Local Mobile Search in U.S. Still Outpacing Other Major Global Markets
For a number of years, the United States has been way ahead in the local mobile search space. But recent studies suggest that Europe — and other high-growth markets — will start punching their weight as less mature mobile infrastructures continue to evolve in coming years.
We recently culled data from more than 13 million users of our mobile shopping platform in six countries. Not surprisingly, because of its high saturation of smartphone users, the U.S. market reports the highest percentage (60%) of all our search traffic from mobile devices. We expect that to increase as smartphone sales continue to grow. Digital analytics firms are discovering similar trends.
According to a study by BIA/Kelsey, 12 billion searches — out of 30 billion overall mobile searches in 2012 in the U.S. — were in fact local searches. Last month the firm released a telling update to its “U.S. Local Media Forecast.” It reflected a nearly 50% split between local mobile search and local desktop search. This year the company’s analysts expect a true tipping point — with local mobile search for the first time surpassing those by desktop. And by 2016, local search will be moving even further into the streets, with local mobile expected to exceed desktop by more than 27 billion annual queries. Now that’s a lot of thumbs clicking away for things like restaurants, coffee shops, clothing stores, and the location of their friends, as they maneuver through the real world.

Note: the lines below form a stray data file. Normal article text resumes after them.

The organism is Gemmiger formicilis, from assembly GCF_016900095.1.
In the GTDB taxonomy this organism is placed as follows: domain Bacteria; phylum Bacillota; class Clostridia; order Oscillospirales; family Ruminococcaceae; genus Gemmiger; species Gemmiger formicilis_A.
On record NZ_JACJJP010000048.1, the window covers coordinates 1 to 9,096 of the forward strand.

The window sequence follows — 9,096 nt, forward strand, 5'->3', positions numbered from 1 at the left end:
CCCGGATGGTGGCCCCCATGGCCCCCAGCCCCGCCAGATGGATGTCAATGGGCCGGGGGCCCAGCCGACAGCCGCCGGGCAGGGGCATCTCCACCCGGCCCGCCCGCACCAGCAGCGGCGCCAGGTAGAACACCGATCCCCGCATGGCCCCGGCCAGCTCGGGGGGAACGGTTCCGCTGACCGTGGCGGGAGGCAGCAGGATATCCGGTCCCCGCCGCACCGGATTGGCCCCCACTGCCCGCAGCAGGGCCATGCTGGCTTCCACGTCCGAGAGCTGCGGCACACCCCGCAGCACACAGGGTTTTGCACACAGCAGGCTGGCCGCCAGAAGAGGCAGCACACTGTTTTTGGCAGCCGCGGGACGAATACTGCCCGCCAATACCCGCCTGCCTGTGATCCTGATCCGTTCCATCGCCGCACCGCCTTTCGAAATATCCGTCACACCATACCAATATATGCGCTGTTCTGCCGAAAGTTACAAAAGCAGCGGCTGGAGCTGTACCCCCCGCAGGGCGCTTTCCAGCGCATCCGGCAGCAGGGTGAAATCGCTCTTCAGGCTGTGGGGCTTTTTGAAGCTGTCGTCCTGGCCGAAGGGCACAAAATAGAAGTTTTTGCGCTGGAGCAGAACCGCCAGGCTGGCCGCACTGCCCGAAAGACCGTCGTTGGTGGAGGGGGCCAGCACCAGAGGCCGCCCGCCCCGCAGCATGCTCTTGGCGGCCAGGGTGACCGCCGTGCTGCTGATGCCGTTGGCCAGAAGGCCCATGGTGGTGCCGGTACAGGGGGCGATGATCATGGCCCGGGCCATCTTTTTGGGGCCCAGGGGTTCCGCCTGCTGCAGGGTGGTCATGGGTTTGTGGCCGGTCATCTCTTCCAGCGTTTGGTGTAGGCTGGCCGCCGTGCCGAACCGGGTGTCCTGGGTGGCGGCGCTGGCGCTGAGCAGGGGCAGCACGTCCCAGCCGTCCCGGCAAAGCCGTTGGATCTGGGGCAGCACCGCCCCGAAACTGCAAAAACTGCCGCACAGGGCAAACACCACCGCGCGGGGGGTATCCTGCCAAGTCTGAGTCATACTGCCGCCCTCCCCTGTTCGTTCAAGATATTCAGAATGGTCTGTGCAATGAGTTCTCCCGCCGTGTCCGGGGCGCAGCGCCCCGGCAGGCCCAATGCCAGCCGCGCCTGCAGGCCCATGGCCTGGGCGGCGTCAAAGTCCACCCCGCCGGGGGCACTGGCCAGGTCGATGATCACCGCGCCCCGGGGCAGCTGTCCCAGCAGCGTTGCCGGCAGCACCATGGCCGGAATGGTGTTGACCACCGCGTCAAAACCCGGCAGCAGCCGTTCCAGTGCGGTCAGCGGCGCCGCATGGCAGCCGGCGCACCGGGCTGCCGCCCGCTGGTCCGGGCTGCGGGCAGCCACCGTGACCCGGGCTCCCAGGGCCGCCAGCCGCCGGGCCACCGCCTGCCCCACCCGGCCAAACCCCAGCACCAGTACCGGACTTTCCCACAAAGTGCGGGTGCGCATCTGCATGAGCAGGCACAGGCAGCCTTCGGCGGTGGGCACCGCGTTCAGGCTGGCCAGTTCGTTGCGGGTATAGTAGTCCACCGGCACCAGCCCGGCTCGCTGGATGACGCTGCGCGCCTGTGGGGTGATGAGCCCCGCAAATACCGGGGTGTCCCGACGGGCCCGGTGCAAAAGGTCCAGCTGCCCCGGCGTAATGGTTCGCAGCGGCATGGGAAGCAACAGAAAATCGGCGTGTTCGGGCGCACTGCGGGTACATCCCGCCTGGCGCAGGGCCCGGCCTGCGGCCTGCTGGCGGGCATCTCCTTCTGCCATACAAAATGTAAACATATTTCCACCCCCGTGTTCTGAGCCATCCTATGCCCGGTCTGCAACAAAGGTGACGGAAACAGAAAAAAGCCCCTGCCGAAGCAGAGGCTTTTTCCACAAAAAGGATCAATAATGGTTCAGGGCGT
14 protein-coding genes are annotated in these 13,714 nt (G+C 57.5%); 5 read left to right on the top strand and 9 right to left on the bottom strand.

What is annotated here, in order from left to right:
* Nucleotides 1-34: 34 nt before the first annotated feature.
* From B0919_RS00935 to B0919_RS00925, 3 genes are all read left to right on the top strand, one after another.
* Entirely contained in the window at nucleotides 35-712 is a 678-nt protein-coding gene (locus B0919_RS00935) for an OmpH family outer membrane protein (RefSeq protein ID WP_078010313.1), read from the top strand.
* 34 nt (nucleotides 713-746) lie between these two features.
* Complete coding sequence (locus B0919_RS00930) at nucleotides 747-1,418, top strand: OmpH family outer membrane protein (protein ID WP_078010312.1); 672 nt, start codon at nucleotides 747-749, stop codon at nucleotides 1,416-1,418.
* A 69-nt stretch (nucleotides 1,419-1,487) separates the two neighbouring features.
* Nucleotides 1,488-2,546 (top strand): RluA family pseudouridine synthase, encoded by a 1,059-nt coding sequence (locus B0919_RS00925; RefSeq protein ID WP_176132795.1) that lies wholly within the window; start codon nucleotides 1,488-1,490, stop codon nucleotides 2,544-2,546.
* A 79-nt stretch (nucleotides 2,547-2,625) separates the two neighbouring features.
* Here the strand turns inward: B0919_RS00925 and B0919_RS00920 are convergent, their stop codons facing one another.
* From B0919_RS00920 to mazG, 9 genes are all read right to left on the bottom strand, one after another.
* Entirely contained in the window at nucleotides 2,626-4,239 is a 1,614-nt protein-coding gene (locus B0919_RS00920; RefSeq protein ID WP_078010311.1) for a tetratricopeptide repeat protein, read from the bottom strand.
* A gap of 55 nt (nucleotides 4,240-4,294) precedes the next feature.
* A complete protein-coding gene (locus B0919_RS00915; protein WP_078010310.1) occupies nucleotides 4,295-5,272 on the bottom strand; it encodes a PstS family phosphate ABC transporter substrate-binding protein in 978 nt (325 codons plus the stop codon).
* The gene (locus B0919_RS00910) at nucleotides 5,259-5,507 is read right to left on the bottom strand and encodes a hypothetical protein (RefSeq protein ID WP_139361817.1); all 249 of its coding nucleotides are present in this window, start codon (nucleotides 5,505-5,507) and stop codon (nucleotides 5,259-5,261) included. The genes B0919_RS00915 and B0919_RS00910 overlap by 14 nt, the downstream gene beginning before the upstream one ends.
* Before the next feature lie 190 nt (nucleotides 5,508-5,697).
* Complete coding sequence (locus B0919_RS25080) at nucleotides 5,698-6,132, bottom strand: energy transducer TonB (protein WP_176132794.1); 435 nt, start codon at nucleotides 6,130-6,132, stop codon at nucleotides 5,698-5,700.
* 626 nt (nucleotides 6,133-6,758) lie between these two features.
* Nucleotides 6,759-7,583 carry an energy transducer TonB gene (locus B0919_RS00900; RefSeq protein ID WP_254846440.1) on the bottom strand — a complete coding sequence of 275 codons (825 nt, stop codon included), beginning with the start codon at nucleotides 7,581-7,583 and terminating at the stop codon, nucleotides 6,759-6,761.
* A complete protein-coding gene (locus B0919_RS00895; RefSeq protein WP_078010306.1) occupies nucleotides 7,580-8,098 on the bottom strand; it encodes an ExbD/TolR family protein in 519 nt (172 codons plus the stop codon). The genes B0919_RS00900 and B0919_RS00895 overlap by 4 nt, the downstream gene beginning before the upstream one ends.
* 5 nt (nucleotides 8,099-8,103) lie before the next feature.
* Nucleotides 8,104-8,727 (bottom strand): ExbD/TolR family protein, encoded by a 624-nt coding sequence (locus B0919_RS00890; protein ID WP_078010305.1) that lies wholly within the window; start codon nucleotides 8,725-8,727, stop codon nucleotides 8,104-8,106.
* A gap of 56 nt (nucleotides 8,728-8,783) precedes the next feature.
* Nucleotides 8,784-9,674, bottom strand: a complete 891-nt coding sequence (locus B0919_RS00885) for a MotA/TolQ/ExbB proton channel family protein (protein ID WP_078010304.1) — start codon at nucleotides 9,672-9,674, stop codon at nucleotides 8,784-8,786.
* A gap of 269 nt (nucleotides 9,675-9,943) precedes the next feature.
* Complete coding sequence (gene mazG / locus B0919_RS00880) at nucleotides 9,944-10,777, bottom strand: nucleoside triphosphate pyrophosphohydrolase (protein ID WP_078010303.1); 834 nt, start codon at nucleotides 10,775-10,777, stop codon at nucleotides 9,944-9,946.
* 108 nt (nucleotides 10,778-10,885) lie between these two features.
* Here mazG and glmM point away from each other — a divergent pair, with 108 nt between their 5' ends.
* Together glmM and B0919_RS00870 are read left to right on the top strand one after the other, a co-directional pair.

And that is good news for retailers and local businesses because as mobile local search queries increase so will related revenues including advertising and in-store commerce.
Developing Mobile Markets
In the U.S. the most obvious reason for the growth is the shift in how consumers access the Internet. This past January, for the first time, Americans used their smartphones and their apps more than they did their work and home Macs and PCs to surf the Internet. It wasn’t by a huge number (55% of all Internet traffic, according to digital measurement firm comScore), but it was significant.
That growth hasn’t been as rapid in other countries, but there is an apparent shift taking place. Our company, Bonial International Group and its subsidiaries including Retale in the U.S., indicate a much lower percentage share in several countries, but there is evidence suggesting that will soon change. For example, our mobile share in search traffic for Brazil is 22.96%. Although low, that has nearly doubled from the same period the previous year.
Those numbers are also due to increased smartphone use. Users in Brazil continue to grow, as nearly 16 million devices were purchased in 2012, and another 21 million bought last year. It was projected that about 67 million Brazilians utilized the mobile Internet that same year, according to Nielsen’s recent study Mobile Consumer: A Global Snapshot.
In countries where mobile device use has been steady over the last decade the percentages jump even higher. Our numbers show Germany and Spain both hover around 48%, France at 37% and Russia at 37%.